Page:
Atonement Theology, or how we understand the meaning and consequence of the death of Jesus on a Roman cross has been a much discussed topic in the last decade. I believe this is a very good thing to be asking these big questions about what is at the very heart of the Christian Faith.
If my history is right, we have William Tyndale to thank for the coinage of our english word atonement. Atonement being a concatenation of the words ‘At One’ to describe Christ’s work of restoring a good relationship — a reconciliation — between God and people.
If you are like me, you came out of a tradition that explained the totality of what Jesus did through the Cross strictly in Penal Substitutionary terms. This might have been the only lens in which you have seen what Christ has done for us. According to Wikipedia:
“Penal substitution (sometimes, esp. in older writings, called forensic theory) is a theory of the atonement within Christian Theology, developed with the Reformed tradition. It argues that Christ, by his own sacrificial choice, was punished (penalised) in the place of sinners (substitution), thus satisfying the demands of justice so God can justly forgive the sins. It is thus a specific understanding of substitutionary atonement, where the substitutionary nature of Jesus’ death is understood in the sense of a substitutionary punishment.”
Along with this strict interpretation, the dots might not have been connected between Jesus “Kingdom”message and his death on a Roman cross.
In Scott McKnight’s book, “A Community Called Atonement: Living Theology“, he argues quite persuasively for a more comprehensive and varied understanding of the atoning work of Jesus. Scott begins his exploration and explanation of the atonement by likening the various New Testament atonement metaphors to the many golf-clubs that are needed in playing a good game of Golf. He says if we were to only use one club/metaphor for an exhaustive explanation of what is happening with Jesus going to the cross then we will be playing a very poor game of golf.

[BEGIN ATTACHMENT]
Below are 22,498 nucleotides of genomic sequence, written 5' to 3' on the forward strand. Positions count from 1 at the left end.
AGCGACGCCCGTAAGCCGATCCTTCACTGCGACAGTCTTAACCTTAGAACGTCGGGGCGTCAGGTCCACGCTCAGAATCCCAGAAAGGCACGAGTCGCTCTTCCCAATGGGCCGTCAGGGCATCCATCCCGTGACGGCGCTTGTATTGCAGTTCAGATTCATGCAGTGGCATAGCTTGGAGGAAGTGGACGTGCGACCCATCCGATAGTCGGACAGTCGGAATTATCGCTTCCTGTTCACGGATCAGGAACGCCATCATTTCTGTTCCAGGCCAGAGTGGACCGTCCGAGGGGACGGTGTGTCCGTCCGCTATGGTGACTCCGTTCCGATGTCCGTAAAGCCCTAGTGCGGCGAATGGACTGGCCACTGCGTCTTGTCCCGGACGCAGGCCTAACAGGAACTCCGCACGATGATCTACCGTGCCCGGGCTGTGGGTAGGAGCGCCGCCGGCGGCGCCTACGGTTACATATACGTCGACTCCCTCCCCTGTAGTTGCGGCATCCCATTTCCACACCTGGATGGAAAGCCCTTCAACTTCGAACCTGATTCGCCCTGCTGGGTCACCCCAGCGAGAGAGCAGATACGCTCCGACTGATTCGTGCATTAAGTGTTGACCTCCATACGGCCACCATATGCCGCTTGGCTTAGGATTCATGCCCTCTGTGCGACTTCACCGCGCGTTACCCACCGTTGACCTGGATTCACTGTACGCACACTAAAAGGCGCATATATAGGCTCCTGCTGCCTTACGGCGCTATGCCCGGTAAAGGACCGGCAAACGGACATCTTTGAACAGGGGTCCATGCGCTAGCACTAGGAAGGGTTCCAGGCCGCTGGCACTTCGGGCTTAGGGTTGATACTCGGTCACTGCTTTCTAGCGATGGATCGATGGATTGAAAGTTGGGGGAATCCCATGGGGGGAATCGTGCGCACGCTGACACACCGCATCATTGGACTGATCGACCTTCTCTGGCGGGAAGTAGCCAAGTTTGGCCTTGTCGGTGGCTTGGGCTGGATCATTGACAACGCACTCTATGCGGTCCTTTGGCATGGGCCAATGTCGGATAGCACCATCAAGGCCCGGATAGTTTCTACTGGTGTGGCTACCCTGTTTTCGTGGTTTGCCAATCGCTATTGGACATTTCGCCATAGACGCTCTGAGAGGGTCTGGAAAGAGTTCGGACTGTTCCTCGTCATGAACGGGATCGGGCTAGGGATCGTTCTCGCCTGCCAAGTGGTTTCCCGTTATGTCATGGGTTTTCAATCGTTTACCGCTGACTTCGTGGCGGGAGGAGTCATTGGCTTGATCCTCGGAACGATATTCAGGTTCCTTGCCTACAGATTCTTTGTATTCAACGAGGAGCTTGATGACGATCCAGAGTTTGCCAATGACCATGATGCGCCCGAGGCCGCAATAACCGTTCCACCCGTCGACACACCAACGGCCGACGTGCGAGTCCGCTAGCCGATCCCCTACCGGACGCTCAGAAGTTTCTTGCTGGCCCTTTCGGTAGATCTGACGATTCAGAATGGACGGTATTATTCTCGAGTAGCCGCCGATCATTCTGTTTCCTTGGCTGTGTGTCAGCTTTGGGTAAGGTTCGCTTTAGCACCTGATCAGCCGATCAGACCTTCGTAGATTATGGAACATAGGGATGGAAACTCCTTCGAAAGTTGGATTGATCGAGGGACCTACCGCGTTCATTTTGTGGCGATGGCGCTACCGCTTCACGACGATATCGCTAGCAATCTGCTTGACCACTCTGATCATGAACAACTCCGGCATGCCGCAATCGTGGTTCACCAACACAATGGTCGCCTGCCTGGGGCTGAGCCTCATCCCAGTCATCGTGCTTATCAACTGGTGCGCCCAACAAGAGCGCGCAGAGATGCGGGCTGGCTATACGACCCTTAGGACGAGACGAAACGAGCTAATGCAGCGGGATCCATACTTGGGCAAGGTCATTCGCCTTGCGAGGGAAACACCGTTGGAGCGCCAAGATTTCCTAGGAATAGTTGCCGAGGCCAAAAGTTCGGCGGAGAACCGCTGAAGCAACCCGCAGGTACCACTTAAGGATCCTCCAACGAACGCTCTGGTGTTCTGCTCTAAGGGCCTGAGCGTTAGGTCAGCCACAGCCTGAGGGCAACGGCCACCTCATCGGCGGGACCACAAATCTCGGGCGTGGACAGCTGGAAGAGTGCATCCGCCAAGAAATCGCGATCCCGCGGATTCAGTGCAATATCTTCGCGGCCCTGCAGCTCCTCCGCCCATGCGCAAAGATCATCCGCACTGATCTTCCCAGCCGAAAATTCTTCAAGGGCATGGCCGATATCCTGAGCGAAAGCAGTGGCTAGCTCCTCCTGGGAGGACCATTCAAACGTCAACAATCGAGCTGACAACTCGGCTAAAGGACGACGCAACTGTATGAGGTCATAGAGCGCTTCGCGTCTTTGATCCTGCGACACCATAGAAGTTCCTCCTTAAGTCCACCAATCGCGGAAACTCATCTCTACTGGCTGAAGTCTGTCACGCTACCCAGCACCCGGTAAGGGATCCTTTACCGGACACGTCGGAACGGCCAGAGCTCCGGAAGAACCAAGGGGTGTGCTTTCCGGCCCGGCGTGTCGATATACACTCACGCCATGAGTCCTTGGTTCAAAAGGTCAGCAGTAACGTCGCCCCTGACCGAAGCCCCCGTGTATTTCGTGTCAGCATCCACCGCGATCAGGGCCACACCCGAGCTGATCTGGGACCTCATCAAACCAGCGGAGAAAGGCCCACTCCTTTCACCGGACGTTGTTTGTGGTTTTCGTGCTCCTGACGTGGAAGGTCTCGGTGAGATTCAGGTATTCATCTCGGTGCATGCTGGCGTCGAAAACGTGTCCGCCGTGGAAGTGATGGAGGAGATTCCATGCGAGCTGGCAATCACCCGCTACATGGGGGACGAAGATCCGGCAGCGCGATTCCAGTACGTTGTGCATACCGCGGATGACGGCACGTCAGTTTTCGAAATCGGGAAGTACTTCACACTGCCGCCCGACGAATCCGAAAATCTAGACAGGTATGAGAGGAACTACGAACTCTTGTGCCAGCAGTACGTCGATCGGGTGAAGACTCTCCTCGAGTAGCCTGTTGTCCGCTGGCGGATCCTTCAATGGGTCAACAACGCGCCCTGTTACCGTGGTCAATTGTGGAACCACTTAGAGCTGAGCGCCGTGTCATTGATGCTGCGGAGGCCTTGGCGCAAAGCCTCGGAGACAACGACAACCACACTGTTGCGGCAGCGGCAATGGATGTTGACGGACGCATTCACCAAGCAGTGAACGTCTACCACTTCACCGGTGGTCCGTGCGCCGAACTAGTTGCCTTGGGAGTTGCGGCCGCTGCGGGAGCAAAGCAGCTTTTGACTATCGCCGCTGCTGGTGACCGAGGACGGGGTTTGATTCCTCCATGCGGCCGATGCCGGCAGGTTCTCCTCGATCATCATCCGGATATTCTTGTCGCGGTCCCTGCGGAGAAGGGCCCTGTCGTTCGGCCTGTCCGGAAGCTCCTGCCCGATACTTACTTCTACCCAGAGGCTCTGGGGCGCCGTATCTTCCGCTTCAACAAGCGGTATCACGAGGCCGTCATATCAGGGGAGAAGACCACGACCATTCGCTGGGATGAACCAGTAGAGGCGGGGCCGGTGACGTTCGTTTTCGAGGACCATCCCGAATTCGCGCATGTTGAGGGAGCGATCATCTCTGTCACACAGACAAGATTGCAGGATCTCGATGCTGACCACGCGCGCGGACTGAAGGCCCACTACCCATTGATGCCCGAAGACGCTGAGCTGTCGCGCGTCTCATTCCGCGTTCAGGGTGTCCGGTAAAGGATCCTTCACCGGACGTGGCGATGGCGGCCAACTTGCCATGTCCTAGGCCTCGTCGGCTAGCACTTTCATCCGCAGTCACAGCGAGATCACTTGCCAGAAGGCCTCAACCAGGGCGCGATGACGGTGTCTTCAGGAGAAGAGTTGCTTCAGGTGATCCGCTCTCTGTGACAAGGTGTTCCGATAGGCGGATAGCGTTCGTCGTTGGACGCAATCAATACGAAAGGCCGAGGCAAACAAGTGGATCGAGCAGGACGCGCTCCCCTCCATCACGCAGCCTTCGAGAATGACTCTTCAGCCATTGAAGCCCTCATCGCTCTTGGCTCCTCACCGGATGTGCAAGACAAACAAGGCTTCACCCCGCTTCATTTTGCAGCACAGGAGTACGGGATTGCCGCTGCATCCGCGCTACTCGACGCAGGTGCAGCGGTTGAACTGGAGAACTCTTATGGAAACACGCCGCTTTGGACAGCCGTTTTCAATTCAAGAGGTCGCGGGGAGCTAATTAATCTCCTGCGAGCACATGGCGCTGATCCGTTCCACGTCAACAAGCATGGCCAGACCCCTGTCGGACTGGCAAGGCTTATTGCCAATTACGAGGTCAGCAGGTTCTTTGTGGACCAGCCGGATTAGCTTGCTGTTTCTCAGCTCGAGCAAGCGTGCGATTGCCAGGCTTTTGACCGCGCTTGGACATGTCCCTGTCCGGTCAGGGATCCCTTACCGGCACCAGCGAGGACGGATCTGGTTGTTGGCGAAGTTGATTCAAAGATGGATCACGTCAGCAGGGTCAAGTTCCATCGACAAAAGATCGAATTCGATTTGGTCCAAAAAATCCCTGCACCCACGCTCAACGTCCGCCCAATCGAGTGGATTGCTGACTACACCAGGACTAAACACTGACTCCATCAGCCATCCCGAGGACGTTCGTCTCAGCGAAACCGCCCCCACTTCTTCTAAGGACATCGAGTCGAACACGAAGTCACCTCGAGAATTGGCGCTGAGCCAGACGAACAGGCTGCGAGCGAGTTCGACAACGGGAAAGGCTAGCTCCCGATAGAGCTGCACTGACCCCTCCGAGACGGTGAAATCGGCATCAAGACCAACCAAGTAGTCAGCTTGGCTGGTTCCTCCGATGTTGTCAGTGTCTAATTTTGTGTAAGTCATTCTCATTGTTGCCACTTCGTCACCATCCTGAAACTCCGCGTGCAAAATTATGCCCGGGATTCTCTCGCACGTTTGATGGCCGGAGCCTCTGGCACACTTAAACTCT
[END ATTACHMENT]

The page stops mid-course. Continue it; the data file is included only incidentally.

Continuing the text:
Scott explores the proper understanding or Metaphors; the reality to which they point as well as a metaphors limits . He explores the question, “What did Jesus think of his death?” He gives good summary of the main atonement metaphor categories: Identification for Incorporation, Recapitulation, Ransom/Christus Victor, Satisfaction, Substituion, Representation, Penal Substitution. I feel that Scott McKnight has done us all a great service by framing the atonement in the manner that he has. Thank you. : )